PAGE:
If your primary goal it to drain the water, then simply cutting a slot through the high spot can be quite effective.
Even though they are quite small (and as such will need cleaning somewhat more often than larger ones would) even an 1/8" wide cut made with a dry diamond blade will move water through a high spot (I've done that) to a sump/drain, and greatly reduce ponding/puddling in the basement. In my case I had a grinder, got a dry diamond blade for a tile job, and used it on the basement floor later.
If renting a tool for the job, a diamond bladed wet saw (preferably with a somewhat wider kerf) would be a better choice - but adding water to electrical tools not designed to have water spraying around is chancy at best, so I chose a dry type blade when purchasing one for my existing tool. Dust control is important for both your own health and the survival of your tool - it's best to have someone else holding a shop vacuum nozzle sucking up most of the dust before it can go anywhere, or lacking a helper, to attach the shop vacuum hose to your chosen tool somehow.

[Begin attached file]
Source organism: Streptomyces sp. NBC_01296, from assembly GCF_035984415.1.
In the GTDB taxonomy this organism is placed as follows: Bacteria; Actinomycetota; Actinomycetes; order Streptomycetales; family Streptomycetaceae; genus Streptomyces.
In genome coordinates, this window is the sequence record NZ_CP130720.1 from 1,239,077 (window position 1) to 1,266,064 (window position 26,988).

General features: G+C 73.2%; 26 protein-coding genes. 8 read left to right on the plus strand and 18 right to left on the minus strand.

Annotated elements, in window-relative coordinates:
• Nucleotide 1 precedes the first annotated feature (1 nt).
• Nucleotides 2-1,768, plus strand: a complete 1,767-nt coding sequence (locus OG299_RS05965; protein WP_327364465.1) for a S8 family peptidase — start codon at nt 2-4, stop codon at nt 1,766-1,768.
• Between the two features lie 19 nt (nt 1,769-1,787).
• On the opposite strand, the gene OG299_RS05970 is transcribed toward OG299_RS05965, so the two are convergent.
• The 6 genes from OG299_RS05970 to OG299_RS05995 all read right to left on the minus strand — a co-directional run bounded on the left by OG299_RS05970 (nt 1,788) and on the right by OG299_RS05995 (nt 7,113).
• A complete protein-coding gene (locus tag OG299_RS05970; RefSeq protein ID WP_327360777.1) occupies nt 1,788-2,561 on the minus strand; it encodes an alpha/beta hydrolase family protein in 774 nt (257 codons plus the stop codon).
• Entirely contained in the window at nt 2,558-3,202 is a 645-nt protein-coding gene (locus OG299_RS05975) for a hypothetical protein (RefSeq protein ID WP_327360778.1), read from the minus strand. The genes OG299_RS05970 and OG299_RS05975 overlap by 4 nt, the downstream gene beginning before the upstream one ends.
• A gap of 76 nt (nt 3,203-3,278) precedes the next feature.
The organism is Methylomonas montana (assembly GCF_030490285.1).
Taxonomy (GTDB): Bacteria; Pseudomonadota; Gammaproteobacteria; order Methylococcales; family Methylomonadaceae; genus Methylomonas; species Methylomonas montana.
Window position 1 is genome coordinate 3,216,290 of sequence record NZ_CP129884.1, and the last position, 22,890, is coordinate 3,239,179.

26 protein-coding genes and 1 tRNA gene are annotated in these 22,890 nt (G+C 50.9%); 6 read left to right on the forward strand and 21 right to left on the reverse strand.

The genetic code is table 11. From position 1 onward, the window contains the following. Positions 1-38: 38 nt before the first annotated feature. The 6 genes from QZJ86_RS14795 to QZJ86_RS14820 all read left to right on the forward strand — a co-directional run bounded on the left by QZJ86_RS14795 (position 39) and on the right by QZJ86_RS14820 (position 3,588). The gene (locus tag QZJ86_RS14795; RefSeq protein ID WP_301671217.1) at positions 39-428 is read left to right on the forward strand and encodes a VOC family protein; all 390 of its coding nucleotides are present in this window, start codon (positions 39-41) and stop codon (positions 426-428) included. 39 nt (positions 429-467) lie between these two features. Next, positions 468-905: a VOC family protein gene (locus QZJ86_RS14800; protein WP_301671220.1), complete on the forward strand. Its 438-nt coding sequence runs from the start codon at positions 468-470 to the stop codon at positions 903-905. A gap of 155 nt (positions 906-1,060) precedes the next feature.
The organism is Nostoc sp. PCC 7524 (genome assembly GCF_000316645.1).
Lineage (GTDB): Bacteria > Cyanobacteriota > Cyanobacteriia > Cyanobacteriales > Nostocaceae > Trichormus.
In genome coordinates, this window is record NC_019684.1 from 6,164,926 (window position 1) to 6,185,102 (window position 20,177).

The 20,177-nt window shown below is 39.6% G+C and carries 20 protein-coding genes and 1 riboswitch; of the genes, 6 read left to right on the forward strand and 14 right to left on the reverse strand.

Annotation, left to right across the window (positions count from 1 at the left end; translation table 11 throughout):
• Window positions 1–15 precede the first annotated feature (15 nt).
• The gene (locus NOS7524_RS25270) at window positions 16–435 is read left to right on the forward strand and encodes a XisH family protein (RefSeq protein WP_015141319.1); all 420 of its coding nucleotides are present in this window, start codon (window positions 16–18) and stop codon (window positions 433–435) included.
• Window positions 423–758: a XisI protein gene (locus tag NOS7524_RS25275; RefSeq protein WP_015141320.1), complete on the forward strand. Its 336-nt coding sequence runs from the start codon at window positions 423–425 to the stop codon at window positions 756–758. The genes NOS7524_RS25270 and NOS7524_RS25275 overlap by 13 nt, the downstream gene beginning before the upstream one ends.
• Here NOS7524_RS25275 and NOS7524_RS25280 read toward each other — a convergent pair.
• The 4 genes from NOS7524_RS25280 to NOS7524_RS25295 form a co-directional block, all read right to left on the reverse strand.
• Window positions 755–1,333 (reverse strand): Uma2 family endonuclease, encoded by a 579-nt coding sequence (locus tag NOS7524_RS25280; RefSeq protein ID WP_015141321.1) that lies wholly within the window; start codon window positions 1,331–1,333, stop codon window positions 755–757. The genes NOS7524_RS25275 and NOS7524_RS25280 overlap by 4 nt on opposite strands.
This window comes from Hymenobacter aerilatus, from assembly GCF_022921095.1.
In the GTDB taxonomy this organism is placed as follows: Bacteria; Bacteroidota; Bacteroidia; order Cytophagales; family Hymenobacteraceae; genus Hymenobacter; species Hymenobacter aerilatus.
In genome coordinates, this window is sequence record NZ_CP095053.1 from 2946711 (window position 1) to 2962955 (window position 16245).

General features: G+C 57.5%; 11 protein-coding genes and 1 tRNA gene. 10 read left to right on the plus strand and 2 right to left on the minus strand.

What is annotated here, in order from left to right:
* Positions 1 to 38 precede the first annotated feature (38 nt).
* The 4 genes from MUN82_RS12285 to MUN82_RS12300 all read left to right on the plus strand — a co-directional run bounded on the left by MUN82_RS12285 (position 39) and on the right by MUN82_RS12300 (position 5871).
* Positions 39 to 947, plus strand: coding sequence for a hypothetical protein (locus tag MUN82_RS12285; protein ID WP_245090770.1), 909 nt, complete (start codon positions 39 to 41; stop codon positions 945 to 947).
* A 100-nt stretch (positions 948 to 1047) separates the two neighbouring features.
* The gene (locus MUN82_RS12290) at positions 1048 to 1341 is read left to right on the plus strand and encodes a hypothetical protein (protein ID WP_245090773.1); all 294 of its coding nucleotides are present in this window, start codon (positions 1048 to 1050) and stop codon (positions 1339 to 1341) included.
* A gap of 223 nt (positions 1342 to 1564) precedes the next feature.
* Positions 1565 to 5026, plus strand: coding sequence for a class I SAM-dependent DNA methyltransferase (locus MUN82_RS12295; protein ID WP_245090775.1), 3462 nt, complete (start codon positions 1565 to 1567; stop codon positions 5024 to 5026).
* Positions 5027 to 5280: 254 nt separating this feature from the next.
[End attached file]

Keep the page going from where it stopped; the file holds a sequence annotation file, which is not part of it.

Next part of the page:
Aside comment - I found that painting the concrete also helped immensely with water movement/drainage - when the surface of the concrete is not acting like a sponge, the water is much more prone to just follow the drainage channels and leave. I chose white paint and the basement felt 3 times brighter as a result, too.